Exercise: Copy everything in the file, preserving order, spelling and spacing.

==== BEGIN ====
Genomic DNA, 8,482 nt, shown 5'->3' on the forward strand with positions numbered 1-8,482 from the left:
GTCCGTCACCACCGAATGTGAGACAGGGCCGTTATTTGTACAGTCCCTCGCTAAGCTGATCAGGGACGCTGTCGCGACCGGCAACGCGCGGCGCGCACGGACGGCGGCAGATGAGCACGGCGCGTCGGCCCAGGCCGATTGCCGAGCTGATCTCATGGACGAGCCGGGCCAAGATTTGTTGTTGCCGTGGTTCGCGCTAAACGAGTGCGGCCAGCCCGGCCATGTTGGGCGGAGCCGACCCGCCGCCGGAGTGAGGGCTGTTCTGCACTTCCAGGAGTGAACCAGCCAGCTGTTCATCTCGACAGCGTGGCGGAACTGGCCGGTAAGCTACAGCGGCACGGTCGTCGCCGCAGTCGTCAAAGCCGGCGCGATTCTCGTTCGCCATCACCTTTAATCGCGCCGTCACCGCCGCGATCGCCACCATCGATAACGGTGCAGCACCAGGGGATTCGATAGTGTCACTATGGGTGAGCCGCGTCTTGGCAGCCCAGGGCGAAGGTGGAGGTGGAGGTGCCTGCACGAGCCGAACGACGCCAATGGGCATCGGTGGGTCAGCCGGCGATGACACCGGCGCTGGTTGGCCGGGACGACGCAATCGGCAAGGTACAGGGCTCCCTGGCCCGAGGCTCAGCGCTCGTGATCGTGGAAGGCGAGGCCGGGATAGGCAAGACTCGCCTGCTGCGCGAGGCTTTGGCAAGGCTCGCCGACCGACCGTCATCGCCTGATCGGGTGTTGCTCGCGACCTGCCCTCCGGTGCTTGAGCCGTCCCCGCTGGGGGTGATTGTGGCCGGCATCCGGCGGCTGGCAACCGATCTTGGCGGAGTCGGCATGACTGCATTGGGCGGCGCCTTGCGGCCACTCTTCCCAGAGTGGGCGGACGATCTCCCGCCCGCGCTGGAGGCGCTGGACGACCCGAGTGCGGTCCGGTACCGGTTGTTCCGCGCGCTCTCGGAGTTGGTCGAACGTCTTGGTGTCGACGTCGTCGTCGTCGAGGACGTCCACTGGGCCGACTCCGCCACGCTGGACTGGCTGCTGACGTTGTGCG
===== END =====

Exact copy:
Genomic DNA, 8,482 nt, shown 5'->3' on the forward strand with positions numbered 1-8,482 from the left:
GTCCGTCACCACCGAATGTGAGACAGGGCCGTTATTTGTACAGTCCCTCGCTAAGCTGATCAGGGACGCTGTCGCGACCGGCAACGCGCGGCGCGCACGGACGGCGGCAGATGAGCACGGCGCGTCGGCCCAGGCCGATTGCCGAGCTGATCTCATGGACGAGCCGGGCCAAGATTTGTTGTTGCCGTGGTTCGCGCTAAACGAGTGCGGCCAGCCCGGCCATGTTGGGCGGAGCCGACCCGCCGCCGGAGTGAGGGCTGTTCTGCACTTCCAGGAGTGAACCAGCCAGCTGTTCATCTCGACAGCGTGGCGGAACTGGCCGGTAAGCTACAGCGGCACGGTCGTCGCCGCAGTCGTCAAAGCCGGCGCGATTCTCGTTCGCCATCACCTTTAATCGCGCCGTCACCGCCGCGATCGCCACCATCGATAACGGTGCAGCACCAGGGGATTCGATAGTGTCACTATGGGTGAGCCGCGTCTTGGCAGCCCAGGGCGAAGGTGGAGGTGGAGGTGCCTGCACGAGCCGAACGACGCCAATGGGCATCGGTGGGTCAGCCGGCGATGACACCGGCGCTGGTTGGCCGGGACGACGCAATCGGCAAGGTACAGGGCTCCCTGGCCCGAGGCTCAGCGCTCGTGATCGTGGAAGGCGAGGCCGGGATAGGCAAGACTCGCCTGCTGCGCGAGGCTTTGGCAAGGCTCGCCGACCGACCGTCATCGCCTGATCGGGTGTTGCTCGCGACCTGCCCTCCGGTGCTTGAGCCGTCCCCGCTGGGGGTGATTGTGGCCGGCATCCGGCGGCTGGCAACCGATCTTGGCGGAGTCGGCATGACTGCATTGGGCGGCGCCTTGCGGCCACTCTTCCCAGAGTGGGCGGACGATCTCCCGCCCGCGCTGGAGGCGCTGGACGACCCGAGTGCGGTCCGGTACCGGTTGTTCCGCGCGCTCTCGGAGTTGGTCGAACGTCTTGGTGTCGACGTCGTCGTCGTCGAGGACGTCCACTGGGCCGACTCCGCCACGCTGGACTGGCTGCTGACGTTGTGCG